It seems that no activity draws people together more often than watching movies. From family movie nights to film clubs, people love to gather for the comfortable, relaxing, and sometimes intellectually-stimulating activity of watching movies.
Our own movie-watching activity started 7 years ago when Pam Hassebroek invited a few women over to share a movie with her, with the notion that we can all learn more about what a film communicates if we share our observations.
In an attempt to include women from a variety of different experiential circumstances and belief systems, the invitees were thought to be compatible and conversational, but not necessarily acquainted. The idea is that people tend to observe different aspects of film based on their own personal lives, thus can bring their different perspectives to our discussions. Continuing to include only women as group members is an attempt to eliminate any restraint that might exist to open discussion in the presence of men.
From the outset, Pam has not formally introduced members nor has she encouraged group members to present their own backgrounds to the group. Not that this has been openly stated nor restricted by any means, but she simply wants to inhibit bias from anyone who consciously or otherwise might be predisposed to either enhance or discredit opinions from women with certain types of life choices and experiences.
More members now eagerly anticipate the monthly gathering in "The Movie Room" to watch and then discuss the carefully-chosen film of the month. A wide variety of movies have been seen and discussed according to themes: foreign film, documentary, comedy, psychiatry, and persuasion.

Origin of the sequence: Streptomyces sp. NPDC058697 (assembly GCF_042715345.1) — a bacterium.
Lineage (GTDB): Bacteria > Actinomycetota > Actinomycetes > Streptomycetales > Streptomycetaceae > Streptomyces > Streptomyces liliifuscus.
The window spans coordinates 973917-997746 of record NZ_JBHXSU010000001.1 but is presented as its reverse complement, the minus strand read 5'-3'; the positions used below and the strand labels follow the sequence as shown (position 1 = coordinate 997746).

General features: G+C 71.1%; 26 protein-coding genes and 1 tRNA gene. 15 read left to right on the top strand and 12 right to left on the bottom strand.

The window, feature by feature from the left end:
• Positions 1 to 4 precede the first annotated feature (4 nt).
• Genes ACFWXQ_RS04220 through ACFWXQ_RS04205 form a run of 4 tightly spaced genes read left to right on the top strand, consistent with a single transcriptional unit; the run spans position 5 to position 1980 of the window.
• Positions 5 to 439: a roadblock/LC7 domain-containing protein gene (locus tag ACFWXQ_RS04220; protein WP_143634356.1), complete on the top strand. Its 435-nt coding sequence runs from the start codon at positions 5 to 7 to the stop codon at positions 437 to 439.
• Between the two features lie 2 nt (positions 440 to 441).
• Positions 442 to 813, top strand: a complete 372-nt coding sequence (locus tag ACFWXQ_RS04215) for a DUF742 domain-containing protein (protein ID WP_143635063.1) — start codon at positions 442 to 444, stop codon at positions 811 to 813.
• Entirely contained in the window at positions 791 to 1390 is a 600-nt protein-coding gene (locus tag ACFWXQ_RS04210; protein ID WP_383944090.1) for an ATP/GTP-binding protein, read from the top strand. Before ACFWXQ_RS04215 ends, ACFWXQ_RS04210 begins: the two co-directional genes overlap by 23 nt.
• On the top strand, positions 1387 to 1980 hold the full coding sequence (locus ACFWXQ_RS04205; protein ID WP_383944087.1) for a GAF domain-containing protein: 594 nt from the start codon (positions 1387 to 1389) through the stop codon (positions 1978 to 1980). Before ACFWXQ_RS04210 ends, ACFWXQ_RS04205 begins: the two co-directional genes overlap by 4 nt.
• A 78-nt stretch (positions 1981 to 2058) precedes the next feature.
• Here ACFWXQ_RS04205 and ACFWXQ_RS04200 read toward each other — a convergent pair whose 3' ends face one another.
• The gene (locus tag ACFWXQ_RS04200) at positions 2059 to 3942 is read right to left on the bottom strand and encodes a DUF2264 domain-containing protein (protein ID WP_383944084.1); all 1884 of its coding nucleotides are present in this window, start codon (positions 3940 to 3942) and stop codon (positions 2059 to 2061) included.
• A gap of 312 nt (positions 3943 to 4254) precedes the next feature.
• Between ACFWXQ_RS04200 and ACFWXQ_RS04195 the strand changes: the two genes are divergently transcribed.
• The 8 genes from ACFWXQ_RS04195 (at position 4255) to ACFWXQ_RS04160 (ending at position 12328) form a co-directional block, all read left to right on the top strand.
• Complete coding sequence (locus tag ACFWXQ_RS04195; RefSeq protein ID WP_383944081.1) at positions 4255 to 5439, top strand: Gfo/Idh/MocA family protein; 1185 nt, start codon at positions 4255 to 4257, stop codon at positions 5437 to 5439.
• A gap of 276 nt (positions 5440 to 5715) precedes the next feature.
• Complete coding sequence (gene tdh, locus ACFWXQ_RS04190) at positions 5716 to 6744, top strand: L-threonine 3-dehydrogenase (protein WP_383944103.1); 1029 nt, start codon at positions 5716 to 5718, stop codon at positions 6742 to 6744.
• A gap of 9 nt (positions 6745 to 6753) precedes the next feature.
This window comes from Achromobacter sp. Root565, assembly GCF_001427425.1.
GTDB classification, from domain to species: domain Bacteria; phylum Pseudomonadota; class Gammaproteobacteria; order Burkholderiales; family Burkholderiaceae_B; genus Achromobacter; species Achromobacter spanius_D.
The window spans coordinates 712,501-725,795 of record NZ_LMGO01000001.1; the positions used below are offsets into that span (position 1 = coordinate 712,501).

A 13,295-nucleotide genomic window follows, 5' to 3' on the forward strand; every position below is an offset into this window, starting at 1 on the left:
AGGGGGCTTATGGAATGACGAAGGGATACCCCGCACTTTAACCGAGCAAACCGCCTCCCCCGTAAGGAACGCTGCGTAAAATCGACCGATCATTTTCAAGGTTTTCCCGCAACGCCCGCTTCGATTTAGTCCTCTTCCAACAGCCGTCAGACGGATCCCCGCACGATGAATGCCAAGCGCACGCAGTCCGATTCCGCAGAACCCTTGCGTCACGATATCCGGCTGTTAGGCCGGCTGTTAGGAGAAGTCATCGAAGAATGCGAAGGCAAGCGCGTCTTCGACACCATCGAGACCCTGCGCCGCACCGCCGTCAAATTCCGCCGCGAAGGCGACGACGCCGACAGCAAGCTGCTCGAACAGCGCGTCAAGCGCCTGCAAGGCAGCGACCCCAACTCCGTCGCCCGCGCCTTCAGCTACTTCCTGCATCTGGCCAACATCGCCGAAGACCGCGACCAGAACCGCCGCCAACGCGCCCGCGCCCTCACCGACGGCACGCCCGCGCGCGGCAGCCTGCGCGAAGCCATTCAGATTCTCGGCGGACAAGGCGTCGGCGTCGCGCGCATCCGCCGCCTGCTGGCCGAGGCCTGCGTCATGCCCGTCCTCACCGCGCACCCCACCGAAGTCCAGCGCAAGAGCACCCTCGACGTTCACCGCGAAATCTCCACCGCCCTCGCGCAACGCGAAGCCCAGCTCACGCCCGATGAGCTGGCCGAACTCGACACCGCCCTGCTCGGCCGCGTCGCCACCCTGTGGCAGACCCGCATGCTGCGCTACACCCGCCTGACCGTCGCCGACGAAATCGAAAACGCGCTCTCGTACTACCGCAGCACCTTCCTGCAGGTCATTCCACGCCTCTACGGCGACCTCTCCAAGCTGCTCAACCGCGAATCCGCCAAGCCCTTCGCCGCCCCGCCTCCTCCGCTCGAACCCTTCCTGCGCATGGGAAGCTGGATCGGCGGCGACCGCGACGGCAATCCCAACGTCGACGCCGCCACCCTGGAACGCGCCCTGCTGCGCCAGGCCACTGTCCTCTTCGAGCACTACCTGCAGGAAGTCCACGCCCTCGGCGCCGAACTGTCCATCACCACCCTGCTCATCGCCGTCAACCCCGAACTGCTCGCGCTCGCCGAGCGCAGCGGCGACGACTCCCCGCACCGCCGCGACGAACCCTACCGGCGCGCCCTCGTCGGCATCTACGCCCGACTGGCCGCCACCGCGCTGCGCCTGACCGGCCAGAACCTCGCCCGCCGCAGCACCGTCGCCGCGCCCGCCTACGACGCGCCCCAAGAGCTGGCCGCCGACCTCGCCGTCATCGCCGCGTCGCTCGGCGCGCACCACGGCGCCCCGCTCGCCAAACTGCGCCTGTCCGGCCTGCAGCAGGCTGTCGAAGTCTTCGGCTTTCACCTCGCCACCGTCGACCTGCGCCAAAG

The evening always starts with food and wine, along with the mandatory popcorn as the movie starts. Chips and delicious guacamole prepared by our "in-house chef" have become a signature movie snack.
Our movie group has now ventured beyond The Movie Room to learn more about how motion pictures are made. For example, we have traveled together to observe the settings of the The Walking Dead, to attend film festivals in Crested Butte, CO and Atlanta, GA, and to attend the Society for Cinema and Media Studies (SCMS) conferences in Atlanta, Chicago, and next year, Toronto.
The movie industry is flourishing in Georgia as well as in many new places around the world, so these are exciting times for movie fans to witness. We hope that you will continue to contribute to our discussions by the occasional comment or other communication. We especially love to be liked on Facebook.